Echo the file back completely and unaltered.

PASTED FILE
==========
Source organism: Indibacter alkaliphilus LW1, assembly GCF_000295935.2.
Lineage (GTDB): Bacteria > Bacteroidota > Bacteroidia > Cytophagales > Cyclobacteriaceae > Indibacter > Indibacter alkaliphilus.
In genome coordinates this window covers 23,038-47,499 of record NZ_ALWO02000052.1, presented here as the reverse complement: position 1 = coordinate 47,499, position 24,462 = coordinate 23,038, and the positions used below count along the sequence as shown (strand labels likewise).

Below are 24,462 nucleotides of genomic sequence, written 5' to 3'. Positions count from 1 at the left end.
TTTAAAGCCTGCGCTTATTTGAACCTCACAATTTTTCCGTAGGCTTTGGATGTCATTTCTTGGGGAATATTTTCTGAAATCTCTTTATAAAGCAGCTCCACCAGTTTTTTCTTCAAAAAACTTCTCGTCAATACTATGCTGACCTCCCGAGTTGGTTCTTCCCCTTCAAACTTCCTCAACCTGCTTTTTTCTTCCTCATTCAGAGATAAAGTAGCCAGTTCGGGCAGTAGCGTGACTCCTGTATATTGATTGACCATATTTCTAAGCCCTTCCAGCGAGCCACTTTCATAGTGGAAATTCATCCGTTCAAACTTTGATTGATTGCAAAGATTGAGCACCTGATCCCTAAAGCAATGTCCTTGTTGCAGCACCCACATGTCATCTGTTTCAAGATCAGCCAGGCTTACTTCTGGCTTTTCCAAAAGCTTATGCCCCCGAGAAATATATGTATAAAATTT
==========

Source organism: Indibacter alkaliphilus LW1, assembly GCF_000295935.2.
Lineage (GTDB): Bacteria > Bacteroidota > Bacteroidia > Cytophagales > Cyclobacteriaceae > Indibacter > Indibacter alkaliphilus.
In genome coordinates this window covers 23,038-47,499 of record NZ_ALWO02000052.1, presented here as the reverse complement: position 1 = coordinate 47,499, position 24,462 = coordinate 23,038, and the positions used below count along the sequence as shown (strand labels likewise).

Below are 24,462 nucleotides of genomic sequence, written 5' to 3'. Positions count from 1 at the left end.
TTTAAAGCCTGCGCTTATTTGAACCTCACAATTTTTCCGTAGGCTTTGGATGTCATTTCTTGGGGAATATTTTCTGAAATCTCTTTATAAAGCAGCTCCACCAGTTTTTTCTTCAAAAAACTTCTCGTCAATACTATGCTGACCTCCCGAGTTGGTTCTTCCCCTTCAAACTTCCTCAACCTGCTTTTTTCTTCCTCATTCAGAGATAAAGTAGCCAGTTCGGGCAGTAGCGTGACTCCTGTATATTGATTGACCATATTTCTAAGCCCTTCCAGCGAGCCACTTTCATAGTGGAAATTCATCCGTTCAAACTTTGATTGATTGCAAAGATTGAGCACCTGATCCCTAAAGCAATGTCCTTGTTGCAGCACCCACATGTCATCTGTTTCAAGATCAGCCAGGCTTACTTCTGGCTTTTCCAAAAGCTTATGCCCCCGAGAAATATATGTATAAAATTT